Our brains do a lot of weird things. Take déjà vu, for example.
Y’know, that eerie feeling of familiarity that creeps over you when you’re exploring a totally foreign part of town or watching a movie you know you haven’t seen.
Believe it or not, although humans have been documenting déjà vu for thousands of years, we still aren’t entirely sure what causes it. We’ve got some pretty mind-blowing theories about it, however.
Today, let’s explore 4 of the coolest explanations for the déjà vu phenomenon.
1. A Glitch In The Matrix
What if déjà vu wasn’t something that happened in your brain? What if it was a glitch in the very fabric of a programmed universe?
That’s the reasoning behind the glitch in the matrix theory of déjà vu.
It was first proposed in 1977 when science fiction writer Philip K. Dick said the following at a convention in France:
We are living in a computer-programmed reality, and the only clue we have to it is when some variable is changed, and some alteration in our reality occurs. We would have the overwhelming impression that we were re-living the present – déjà vu – perhaps in precisely the same way: hearing the same words, saying the same words. I submit that these impressions are valid and significant, and I will even say this: such an impression is a clue, that in some past time-point, a variable was changed – re-programmed as it were – and that because of this, an alternative world branched off.
This theory was portrayed quite well in the 1999 film The Matrix.
2. Tuning Fork Phenomenon
The Spiritual Research Foundation believes that 50% of all déjà vu cases are caused by the tuning fork phenomenon.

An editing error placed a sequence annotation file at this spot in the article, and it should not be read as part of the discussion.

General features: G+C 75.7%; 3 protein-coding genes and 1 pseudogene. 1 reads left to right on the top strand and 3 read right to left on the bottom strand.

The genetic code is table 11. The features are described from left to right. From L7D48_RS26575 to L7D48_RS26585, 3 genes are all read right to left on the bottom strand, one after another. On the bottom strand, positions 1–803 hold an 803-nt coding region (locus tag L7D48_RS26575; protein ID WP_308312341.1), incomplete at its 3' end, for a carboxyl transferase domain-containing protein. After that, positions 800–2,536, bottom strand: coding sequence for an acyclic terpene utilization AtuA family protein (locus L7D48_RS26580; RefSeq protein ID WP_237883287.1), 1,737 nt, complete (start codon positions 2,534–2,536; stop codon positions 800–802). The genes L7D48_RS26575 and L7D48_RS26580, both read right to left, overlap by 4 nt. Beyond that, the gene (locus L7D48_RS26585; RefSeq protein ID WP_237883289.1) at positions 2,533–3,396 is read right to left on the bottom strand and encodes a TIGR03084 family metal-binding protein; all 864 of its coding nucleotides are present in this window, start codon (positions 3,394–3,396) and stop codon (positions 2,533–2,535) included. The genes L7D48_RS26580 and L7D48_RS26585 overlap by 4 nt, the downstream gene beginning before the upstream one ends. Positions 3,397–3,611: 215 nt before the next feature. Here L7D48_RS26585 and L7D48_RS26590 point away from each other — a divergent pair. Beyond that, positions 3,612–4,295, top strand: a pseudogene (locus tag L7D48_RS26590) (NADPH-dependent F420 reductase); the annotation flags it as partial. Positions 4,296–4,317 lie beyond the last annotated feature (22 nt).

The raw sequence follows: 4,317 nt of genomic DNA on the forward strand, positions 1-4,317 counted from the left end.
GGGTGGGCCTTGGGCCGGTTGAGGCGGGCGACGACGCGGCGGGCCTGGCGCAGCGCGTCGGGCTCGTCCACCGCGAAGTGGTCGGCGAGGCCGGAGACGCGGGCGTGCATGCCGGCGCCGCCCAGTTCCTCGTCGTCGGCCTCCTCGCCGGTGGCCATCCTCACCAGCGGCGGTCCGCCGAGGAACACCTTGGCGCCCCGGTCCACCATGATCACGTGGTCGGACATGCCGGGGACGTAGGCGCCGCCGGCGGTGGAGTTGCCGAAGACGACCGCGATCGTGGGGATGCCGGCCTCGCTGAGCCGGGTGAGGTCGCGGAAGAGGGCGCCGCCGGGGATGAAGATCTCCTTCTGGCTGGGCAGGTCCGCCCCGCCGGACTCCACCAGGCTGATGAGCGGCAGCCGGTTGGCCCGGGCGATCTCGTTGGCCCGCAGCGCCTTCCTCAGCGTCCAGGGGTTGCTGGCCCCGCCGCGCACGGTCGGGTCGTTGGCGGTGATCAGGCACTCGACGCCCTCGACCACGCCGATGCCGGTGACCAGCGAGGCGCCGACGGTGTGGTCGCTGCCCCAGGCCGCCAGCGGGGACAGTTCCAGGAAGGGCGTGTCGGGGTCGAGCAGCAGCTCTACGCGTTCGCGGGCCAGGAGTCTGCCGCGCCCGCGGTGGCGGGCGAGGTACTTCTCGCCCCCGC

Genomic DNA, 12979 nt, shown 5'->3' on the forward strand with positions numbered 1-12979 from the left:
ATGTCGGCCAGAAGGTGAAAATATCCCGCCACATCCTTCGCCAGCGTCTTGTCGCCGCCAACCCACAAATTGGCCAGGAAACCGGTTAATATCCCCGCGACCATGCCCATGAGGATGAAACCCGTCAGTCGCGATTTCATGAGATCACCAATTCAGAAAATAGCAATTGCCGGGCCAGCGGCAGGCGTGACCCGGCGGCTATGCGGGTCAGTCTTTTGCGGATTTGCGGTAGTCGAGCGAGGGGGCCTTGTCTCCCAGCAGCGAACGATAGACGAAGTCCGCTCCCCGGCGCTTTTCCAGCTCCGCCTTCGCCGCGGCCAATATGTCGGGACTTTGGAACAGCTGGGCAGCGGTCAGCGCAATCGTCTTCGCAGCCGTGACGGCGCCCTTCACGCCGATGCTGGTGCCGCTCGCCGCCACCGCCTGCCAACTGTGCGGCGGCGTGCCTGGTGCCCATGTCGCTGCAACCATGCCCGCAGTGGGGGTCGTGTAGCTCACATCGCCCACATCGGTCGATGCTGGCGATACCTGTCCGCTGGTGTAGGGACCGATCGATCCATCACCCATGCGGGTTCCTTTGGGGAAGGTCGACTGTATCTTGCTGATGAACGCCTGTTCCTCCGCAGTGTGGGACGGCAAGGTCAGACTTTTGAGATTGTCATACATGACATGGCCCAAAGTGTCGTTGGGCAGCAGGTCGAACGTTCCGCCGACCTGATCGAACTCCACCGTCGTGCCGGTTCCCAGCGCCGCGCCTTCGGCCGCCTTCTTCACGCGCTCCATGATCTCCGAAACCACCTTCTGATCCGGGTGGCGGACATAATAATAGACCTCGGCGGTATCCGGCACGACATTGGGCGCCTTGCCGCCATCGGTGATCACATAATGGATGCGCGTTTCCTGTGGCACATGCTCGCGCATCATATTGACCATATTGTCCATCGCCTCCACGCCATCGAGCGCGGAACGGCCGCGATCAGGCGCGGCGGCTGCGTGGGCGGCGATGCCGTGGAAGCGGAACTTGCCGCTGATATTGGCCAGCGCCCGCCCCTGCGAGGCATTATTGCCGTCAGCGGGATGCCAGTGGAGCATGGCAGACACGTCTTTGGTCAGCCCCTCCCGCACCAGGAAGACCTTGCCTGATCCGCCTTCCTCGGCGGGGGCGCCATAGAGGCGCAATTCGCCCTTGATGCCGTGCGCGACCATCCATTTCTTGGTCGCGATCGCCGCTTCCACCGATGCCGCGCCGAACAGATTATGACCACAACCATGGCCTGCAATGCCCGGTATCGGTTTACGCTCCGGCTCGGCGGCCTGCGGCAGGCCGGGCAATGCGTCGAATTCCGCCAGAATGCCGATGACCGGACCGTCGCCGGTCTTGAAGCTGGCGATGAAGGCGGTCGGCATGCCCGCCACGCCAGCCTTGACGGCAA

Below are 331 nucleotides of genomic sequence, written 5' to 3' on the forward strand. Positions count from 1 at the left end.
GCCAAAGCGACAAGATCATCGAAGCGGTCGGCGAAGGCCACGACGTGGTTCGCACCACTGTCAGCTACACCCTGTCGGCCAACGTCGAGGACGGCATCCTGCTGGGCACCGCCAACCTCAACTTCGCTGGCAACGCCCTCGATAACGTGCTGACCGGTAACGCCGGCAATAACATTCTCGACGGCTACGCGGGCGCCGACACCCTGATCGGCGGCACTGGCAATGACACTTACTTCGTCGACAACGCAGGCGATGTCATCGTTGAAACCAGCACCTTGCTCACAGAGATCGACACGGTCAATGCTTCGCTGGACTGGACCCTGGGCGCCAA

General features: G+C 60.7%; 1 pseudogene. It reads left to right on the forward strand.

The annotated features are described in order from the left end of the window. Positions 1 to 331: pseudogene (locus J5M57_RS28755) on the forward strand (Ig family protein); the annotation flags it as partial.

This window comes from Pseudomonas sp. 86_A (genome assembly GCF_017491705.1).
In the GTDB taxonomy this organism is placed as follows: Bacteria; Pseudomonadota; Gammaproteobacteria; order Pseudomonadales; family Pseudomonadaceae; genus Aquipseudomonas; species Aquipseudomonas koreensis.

And what is this phenomenon? Well, the theory goes that everything in the universe radiates frequencies that produce an aura.
In the case of humans, these frequencies are a combination of our gross, mental, intellectual and subtle-ego bodies. Usually, these frequencies are uniquely tuned for each person. But occasionally, two or more frequencies can ‘sync up,’ resulting in déjà vu as the experiences and emotions of multiple people become momentarily entangled.
Basically, we are feeling the emotions of others who live at the same frequency and this causes the feeling of déjà vu.
3. The Parallel Universe Theory
The parallel universe theory – which is looking more and more likely – states that for every possibility, there is an alternate universe.
There is, for example, a universe where you will stumble upon a mysterious briefcase this afternoon. In another universe, the briefcase contains money belonging to Donald Trump. In yet another universe, the briefcase actually contains a gang lord’s soul and you’re now in Pulp Fiction.
According to this theory, déjà vu occurs when these alternate universes overlap with our own and you and another version of you are doing similar things.
4. Your Brain Checking Up On Itself
This last theory is a bit more down to earth. As reported by New Scientist, researchers from the University of St. Andrews have concluded that déjà vu is actually your brain checking its memory system.
They reached this conclusion by triggering déjà vu in a lab setting. Participants were presented with a series of related words – but they weren’t told which word or concept links them. For example, researchers presented the words bed, pillow, dream and night, leaving out the connector – sleep.
Later on, they asked the participants what words they had heard. The participants thought they’d heard ‘sleep,’ but that thought was accompanied by an eerie sensation – déjà vu!
When researchers looked at brain scans from the experiment, they discovered that during déjà vu, the parts of the brain dealing with decision making are activated.
And so, they concluded that déjà vu is your brain saying Hey, let’s think about this for a second when recalling something.
Author Bio: Brandon Richard is a writer, musician, and blogger. He loves thinking creatively and finding new ways of looking at the world.
*This article was originally published at www.davidwolfe.com by Brandon Richard